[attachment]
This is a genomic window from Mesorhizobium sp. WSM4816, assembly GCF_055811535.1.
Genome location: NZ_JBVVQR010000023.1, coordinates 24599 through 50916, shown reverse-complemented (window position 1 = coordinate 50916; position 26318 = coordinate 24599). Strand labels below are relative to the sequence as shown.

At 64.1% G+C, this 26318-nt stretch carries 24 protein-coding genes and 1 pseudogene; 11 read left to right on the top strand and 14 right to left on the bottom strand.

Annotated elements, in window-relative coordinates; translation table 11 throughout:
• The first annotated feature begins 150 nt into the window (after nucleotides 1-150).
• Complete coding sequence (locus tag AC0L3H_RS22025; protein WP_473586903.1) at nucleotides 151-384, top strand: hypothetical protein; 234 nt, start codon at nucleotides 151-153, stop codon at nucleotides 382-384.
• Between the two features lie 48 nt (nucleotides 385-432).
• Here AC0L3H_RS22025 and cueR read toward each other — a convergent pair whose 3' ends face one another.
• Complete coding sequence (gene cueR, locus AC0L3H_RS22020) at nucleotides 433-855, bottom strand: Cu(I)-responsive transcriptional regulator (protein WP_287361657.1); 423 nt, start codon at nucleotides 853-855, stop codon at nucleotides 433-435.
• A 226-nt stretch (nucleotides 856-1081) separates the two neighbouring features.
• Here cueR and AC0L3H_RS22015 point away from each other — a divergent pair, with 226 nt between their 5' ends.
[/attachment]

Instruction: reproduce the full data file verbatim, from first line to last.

This is a genomic window from Mesorhizobium sp. WSM4816, assembly GCF_055811535.1.
Genome location: NZ_JBVVQR010000023.1, coordinates 24599 through 50916, shown reverse-complemented (window position 1 = coordinate 50916; position 26318 = coordinate 24599). Strand labels below are relative to the sequence as shown.

At 64.1% G+C, this 26318-nt stretch carries 24 protein-coding genes and 1 pseudogene; 11 read left to right on the top strand and 14 right to left on the bottom strand.

Annotated elements, in window-relative coordinates; translation table 11 throughout:
• The first annotated feature begins 150 nt into the window (after nucleotides 1-150).
• Complete coding sequence (locus tag AC0L3H_RS22025; protein WP_473586903.1) at nucleotides 151-384, top strand: hypothetical protein; 234 nt, start codon at nucleotides 151-153, stop codon at nucleotides 382-384.
• Between the two features lie 48 nt (nucleotides 385-432).
• Here AC0L3H_RS22025 and cueR read toward each other — a convergent pair whose 3' ends face one another.
• Complete coding sequence (gene cueR, locus AC0L3H_RS22020) at nucleotides 433-855, bottom strand: Cu(I)-responsive transcriptional regulator (protein WP_287361657.1); 423 nt, start codon at nucleotides 853-855, stop codon at nucleotides 433-435.
• A 226-nt stretch (nucleotides 856-1081) separates the two neighbouring features.
• Here cueR and AC0L3H_RS22015 point away from each other — a divergent pair, with 226 nt between their 5' ends.